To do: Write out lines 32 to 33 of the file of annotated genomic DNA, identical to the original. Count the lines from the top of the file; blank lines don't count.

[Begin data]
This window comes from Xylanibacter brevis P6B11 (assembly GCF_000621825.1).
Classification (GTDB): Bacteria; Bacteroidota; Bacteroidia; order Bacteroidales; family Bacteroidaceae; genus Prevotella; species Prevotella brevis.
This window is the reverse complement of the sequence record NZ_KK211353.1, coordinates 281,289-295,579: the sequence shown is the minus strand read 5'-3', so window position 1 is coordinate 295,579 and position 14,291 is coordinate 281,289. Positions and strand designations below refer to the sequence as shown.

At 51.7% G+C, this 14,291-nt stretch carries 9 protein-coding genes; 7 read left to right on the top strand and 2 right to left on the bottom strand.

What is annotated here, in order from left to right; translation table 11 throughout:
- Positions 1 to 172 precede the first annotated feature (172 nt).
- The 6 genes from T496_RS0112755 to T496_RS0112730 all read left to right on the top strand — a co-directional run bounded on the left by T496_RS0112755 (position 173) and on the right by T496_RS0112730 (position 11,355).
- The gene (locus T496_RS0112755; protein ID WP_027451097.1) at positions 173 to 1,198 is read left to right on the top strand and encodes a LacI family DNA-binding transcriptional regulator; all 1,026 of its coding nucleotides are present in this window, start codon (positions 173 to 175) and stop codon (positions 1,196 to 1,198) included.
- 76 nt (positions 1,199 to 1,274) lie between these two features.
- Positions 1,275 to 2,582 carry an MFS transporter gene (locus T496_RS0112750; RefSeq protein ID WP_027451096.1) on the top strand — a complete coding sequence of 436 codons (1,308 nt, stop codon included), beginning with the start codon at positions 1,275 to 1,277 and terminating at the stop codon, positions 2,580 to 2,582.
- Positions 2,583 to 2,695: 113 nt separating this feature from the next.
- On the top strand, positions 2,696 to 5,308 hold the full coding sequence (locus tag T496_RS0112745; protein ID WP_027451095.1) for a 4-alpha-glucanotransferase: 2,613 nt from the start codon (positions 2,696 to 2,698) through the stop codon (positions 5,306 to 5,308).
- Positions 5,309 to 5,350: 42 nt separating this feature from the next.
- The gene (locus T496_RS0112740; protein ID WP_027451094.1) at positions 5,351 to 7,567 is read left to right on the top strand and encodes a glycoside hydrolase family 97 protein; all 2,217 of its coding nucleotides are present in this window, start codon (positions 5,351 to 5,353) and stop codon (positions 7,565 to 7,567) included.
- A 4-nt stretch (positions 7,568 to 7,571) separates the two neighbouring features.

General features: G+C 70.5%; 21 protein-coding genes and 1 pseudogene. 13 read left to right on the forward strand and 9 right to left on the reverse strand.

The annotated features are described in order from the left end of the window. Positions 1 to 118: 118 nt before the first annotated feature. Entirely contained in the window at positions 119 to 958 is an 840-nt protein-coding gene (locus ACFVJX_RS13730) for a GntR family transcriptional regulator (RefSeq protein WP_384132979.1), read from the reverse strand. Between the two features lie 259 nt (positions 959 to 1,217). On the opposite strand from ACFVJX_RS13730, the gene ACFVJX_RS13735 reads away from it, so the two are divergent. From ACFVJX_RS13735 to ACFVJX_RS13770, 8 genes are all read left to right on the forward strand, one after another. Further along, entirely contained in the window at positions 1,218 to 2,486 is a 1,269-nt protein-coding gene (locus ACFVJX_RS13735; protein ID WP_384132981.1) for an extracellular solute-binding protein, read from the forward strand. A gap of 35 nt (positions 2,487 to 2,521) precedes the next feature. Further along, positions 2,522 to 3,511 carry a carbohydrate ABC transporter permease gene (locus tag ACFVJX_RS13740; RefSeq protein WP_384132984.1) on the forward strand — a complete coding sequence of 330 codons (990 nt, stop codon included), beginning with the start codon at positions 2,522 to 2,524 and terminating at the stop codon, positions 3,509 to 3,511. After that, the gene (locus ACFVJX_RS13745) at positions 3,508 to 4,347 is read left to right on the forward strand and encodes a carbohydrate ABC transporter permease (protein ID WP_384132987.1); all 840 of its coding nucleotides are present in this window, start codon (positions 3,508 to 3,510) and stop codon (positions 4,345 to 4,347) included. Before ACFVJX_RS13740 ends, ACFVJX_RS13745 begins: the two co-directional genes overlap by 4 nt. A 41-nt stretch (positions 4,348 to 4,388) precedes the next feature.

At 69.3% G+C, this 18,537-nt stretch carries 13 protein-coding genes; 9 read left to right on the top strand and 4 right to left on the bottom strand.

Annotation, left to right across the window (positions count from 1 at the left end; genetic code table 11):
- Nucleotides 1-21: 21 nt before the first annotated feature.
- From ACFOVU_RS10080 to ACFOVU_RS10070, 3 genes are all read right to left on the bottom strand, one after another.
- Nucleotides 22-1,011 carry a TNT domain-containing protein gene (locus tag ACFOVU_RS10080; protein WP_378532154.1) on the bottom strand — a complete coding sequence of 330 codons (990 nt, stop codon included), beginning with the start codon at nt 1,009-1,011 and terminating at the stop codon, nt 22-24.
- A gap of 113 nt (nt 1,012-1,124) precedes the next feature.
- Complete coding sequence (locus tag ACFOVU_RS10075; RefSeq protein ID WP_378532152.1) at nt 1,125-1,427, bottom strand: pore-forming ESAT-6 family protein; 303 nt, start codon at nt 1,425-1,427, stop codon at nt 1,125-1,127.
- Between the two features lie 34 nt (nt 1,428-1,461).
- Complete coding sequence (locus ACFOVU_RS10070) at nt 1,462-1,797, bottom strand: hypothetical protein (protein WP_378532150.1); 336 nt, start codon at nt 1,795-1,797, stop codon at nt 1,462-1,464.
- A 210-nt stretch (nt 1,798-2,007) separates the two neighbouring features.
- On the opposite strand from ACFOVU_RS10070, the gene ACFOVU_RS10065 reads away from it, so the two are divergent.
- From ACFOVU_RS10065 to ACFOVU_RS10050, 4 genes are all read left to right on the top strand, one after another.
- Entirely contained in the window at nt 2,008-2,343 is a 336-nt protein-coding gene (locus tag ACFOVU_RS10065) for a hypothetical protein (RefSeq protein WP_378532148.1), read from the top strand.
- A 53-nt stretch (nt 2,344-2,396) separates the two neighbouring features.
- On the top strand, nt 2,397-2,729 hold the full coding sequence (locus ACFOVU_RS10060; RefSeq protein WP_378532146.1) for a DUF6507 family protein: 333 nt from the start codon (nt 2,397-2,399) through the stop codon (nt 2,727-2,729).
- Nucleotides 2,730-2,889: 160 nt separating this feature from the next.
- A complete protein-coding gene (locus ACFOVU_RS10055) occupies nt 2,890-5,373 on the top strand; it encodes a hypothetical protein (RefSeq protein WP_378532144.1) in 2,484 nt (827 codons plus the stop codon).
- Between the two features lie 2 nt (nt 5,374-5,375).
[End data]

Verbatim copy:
- On the top strand, nt 2,397-2,729 hold the full coding sequence (locus ACFOVU_RS10060; RefSeq protein WP_378532146.1) for a DUF6507 family protein: 333 nt from the start codon (nt 2,397-2,399) through the stop codon (nt 2,727-2,729).
- Nucleotides 2,730-2,889: 160 nt separating this feature from the next.